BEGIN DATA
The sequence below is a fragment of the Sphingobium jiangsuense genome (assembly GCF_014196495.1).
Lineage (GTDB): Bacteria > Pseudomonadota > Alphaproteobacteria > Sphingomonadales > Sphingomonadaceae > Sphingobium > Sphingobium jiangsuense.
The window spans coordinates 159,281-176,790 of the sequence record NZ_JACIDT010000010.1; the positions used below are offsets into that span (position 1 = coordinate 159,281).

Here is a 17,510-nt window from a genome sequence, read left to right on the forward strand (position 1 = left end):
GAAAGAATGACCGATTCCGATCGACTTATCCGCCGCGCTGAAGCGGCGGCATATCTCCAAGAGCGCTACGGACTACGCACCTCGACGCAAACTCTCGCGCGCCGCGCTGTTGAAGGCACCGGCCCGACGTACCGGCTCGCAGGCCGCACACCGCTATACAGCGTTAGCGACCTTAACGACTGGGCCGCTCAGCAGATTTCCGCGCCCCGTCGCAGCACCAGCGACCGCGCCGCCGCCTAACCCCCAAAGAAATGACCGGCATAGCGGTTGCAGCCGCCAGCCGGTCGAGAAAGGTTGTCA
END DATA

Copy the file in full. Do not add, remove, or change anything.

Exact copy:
The sequence below is a fragment of the Sphingobium jiangsuense genome (assembly GCF_014196495.1).
Lineage (GTDB): Bacteria > Pseudomonadota > Alphaproteobacteria > Sphingomonadales > Sphingomonadaceae > Sphingobium > Sphingobium jiangsuense.
The window spans coordinates 159,281-176,790 of the sequence record NZ_JACIDT010000010.1; the positions used below are offsets into that span (position 1 = coordinate 159,281).

Here is a 17,510-nt window from a genome sequence, read left to right on the forward strand (position 1 = left end):
GAAAGAATGACCGATTCCGATCGACTTATCCGCCGCGCTGAAGCGGCGGCATATCTCCAAGAGCGCTACGGACTACGCACCTCGACGCAAACTCTCGCGCGCCGCGCTGTTGAAGGCACCGGCCCGACGTACCGGCTCGCAGGCCGCACACCGCTATACAGCGTTAGCGACCTTAACGACTGGGCCGCTCAGCAGATTTCCGCGCCCCGTCGCAGCACCAGCGACCGCGCCGCCGCCTAACCCCCAAAGAAATGACCGGCATAGCGGTTGCAGCCGCCAGCCGGTCGAGAAAGGTTGTCA